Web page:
​ Why a pot-grown Christmas tree may save you money in the long term

A collection of pot-grown trees.A collection of pot-grown trees.
A collection of pot-grown trees.
Pot-grown Christmas trees are often more expensive than comparable cut ones – but may save you money if you can keep the tree alive after Christmas and use it in subsequent years.

Rory Young, British Christmas Tree Growers Association (BCTGA) chairman, says: “Due to their limited size, pot-grown trees can be a great addition to seasonal decorations, particularly if you have children, are limited on space or would like a second tree outside your door.”

Pot-grown trees are becoming extremely popular as they can be transferred out to the garden after Christmas and brought back in the following year, says Marcus Eyles, horticultural director at Dobbies Garden Centres.

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“They are typically shorter, but they’ll grow over the years and will fill your home with the festive scent of natural pine.”

Eyles notes that pot-grown trees are ideal for people who live in smaller spaces with lower ceilings, such as a cottage, bungalow, flat or even a balcony.

However, people should realise that they will need to look after their pot-grown tree both inside and out, allowing it to acclimatise gradually to the change in temperature once it is moved outside from the warmth of a home after Christmas.

Dan Dawson from Endon Christmas Tree Farm, Staffordshire, which won 2023 Best Container Grown Tree at the BCTGA annual awards, offers the following advice for those considering a pot-grown tree this Christmas.

How sustainable is a pot-grown tree?

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“It’s very sustainable. As long as it is looked after in the house – and later on in the garden – you can use it again.”

However, Young considers cut trees to be the most sustainable choice for consumers. Unlike pot-grown trees, cut trees are allowed to mature over eight to 10 years, providing a fantastic habitat for wildlife. Once harvested, each tree is replaced by another seedling, with up to two trees planted for every tree harvested. They are also fully recyclable.

What types of pot-grown tree do you recommend?

“I would go for a traditional Norway spruce, or the Nordmann is another good one. If you have a smaller home, Picea omorika (Serbian spruce) are quite slim, with a green and blue-tinged leaf with a silver underside,” says Dawson.

How tall can you buy a pot-grown tree?

“You’re looking at about 150cm maximum. If you get anything bigger, it becomes a really heavy job to lift. If you have a 6ft pot-grown tree you’ll need a 50-litre pot.”

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What’s the difference between a pot-grown tree and a potted tree?

A pot-grown tree is grown in a container, whereas a potted tree is dug up with its rootball and put into a pot.

Once your pot-grown tree is indoors, how do you look after it?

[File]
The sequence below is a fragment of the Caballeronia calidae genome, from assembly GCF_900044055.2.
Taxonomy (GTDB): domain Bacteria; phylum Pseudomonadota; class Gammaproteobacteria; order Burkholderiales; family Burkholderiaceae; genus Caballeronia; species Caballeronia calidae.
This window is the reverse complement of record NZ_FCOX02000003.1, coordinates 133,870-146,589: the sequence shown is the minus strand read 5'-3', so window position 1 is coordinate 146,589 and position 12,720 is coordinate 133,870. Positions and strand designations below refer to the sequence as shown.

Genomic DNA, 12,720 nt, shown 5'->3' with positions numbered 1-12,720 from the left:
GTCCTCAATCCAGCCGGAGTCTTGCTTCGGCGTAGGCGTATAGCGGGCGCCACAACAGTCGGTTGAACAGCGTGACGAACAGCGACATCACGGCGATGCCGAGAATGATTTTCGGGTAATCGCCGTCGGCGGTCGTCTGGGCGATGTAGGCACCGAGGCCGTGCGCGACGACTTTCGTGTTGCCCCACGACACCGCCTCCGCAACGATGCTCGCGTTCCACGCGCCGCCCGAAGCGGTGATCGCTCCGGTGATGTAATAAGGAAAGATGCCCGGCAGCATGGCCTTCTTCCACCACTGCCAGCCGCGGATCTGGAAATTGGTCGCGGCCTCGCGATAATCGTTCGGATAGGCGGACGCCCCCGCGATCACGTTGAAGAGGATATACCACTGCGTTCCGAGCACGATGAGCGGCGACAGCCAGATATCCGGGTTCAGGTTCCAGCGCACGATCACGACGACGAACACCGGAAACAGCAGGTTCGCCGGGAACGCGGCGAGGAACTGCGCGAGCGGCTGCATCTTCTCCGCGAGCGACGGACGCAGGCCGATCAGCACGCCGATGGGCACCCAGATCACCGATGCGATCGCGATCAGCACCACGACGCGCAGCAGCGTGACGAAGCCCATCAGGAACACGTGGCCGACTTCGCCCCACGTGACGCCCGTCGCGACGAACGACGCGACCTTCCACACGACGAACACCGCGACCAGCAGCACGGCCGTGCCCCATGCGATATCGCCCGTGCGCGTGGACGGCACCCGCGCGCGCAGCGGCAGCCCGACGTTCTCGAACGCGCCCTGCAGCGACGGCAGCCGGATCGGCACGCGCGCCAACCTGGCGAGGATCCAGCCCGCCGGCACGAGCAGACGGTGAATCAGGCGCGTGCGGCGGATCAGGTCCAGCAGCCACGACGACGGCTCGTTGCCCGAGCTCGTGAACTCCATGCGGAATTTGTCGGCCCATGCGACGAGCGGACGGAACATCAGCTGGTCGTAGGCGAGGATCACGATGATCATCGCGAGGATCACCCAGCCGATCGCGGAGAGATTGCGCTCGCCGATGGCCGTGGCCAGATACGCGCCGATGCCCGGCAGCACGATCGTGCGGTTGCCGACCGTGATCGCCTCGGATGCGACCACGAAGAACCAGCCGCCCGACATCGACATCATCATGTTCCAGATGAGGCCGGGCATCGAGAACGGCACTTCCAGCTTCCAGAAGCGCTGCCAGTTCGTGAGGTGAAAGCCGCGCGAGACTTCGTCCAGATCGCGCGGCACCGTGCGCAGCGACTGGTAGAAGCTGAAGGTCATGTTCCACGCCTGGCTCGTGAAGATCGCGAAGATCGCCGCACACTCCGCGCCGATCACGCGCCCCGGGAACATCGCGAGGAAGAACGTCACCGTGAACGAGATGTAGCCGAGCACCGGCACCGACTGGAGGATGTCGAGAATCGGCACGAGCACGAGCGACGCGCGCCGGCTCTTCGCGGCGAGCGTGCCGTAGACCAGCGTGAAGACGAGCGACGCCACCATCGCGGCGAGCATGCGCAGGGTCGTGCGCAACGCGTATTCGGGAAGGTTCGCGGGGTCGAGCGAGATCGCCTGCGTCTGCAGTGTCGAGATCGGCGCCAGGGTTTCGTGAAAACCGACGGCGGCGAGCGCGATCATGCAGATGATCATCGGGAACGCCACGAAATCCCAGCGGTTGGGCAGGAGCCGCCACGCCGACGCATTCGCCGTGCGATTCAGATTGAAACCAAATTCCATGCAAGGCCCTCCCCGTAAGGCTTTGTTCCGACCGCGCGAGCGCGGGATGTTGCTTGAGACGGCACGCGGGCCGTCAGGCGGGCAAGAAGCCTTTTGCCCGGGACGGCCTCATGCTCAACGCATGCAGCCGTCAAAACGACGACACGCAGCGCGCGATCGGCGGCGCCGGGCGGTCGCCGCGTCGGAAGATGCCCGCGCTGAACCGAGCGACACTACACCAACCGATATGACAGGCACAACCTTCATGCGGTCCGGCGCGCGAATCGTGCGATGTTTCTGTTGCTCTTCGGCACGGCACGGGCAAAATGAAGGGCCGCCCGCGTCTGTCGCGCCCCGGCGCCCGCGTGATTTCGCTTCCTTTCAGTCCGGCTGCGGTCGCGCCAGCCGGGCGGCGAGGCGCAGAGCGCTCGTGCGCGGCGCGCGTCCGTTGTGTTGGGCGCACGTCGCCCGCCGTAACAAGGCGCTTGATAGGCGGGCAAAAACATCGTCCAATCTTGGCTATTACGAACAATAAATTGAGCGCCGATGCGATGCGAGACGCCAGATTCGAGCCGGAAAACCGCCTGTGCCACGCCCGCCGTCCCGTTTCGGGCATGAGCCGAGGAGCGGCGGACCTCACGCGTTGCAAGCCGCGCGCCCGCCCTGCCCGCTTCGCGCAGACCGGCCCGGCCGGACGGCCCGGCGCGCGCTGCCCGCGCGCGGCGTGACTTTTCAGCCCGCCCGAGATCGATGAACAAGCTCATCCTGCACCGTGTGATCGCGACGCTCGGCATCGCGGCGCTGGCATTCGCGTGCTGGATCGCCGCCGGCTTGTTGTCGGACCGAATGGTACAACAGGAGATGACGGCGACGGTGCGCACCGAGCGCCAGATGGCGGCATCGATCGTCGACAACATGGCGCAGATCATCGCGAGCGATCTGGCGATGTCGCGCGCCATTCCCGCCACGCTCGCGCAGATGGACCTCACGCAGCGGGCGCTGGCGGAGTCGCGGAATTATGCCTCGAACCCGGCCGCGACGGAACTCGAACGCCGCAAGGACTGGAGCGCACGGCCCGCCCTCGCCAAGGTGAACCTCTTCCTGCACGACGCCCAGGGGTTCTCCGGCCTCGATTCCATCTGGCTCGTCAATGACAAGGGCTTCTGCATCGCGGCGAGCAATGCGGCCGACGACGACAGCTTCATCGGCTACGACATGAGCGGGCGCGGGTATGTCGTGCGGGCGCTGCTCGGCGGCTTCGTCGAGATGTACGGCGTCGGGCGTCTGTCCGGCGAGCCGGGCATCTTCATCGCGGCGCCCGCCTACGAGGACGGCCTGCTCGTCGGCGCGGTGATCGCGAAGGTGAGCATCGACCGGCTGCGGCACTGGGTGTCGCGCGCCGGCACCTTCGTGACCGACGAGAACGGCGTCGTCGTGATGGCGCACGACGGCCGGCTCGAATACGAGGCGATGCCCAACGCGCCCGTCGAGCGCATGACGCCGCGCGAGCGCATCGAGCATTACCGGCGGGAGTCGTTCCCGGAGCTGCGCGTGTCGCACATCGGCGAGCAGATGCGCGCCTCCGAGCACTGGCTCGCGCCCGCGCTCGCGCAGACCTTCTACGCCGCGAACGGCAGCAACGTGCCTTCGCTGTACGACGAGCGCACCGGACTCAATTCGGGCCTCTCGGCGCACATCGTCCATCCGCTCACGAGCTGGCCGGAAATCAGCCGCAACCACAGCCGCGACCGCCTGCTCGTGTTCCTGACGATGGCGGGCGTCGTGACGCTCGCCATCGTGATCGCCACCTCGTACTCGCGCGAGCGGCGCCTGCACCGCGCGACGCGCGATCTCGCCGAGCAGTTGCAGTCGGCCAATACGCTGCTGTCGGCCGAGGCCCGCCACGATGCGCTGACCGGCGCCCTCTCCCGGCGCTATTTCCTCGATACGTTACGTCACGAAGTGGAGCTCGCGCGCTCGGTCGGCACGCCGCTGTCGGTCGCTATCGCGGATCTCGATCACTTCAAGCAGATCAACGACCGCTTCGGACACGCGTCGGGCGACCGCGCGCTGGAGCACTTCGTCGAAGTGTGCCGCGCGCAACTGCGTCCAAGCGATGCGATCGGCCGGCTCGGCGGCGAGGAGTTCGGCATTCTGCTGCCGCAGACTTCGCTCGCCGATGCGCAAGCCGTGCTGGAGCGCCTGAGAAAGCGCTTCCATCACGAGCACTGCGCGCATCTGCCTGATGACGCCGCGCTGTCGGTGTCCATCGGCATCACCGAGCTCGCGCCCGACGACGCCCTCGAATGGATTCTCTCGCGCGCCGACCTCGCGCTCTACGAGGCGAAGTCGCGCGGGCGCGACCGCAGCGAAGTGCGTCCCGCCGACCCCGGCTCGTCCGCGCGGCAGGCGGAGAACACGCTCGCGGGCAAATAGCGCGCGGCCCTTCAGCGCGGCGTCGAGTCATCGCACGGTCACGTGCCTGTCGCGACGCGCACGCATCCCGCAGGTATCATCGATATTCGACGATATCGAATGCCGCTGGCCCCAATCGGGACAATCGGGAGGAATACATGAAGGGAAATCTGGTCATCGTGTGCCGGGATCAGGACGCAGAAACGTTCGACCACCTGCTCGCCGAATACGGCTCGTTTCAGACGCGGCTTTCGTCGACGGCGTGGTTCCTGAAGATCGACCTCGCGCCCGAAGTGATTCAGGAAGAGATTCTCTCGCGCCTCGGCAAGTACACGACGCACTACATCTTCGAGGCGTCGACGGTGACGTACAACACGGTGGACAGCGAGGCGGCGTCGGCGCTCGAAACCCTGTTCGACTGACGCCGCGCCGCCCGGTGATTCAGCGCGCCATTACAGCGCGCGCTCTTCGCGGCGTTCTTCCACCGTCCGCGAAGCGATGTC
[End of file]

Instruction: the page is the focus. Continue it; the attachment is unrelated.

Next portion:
If you are putting the plastic pot in which the tree is planted into a more decorative container, make sure it has holes in the bottom for drainage and a large pot saucer underneath to take the excess water.

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Keep the tree in a cool place and certainly not next to a radiator, Dawson advises. Being exposed to light helps and it will need watering, but not overwatering. Check it daily to make sure it’s moist but not waterlogged. If you start losing needles, take action quickly.

“If it dries out, that’s it. It won’t regrow in the garden.”

Why are pot-grown trees more expensive than the same-sized cut trees?

“There’s the cost of the pot and they are a bit more labour-intensive. There’s less machinery to weed around them, a lot more hand-weeding is required and they need more pruning, so they become a smaller, shorter tree,” Dawson explains.

How do you keep a pot-grown tree after Christmas?

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“The best way forward it to plant it in the ground after Christmas. It will look after itself better with rooting in and getting access to water,” he says.

“Dig a hole slightly bigger than the pot, add some compost in and plant at the same level as the pot. If they are in a rootball, tease the roots out so they grow outwards rather than around.”

How many times can you re-use a pot-grown Christmas tree?

“That’s a difficult question because a lot of people who have pot-grown trees let them die or push them up against walls in gardens. A lot of people don’t water the pots when they are in the house, they just neglect the tree.”

Can you leave it in its original pot outside?

“You can and it might last a year, but after that you’d need to replant it in a bigger pot. They prefer full sun, but not up against a wall, because the tree won’t get the light it needs and the back of the tree will die,” says Dawson.

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Young stresses that a pot-grown tree will only flourish being contained in a pot for a few years and ultimately will need to be planted out to mature.

Anyone looking to buy a pot-grown tree will need to consider this along with where they will plant it once it becomes too big for a pot.

How easy is it to dig up to use the following year?

It’s quite easy to lift the roots, but you need to prune it in spring when you get the flush (new growth) to keep the shape good, Dawson says.

Pinch out the new growth or simply just edge cut the tree from the outside to retain the shape. But don’t cut the leader (the stem where the fairy goes) because new shoots will come up which are fighting to be the leader, he explains.

To find your local grower visit bctga.co.uk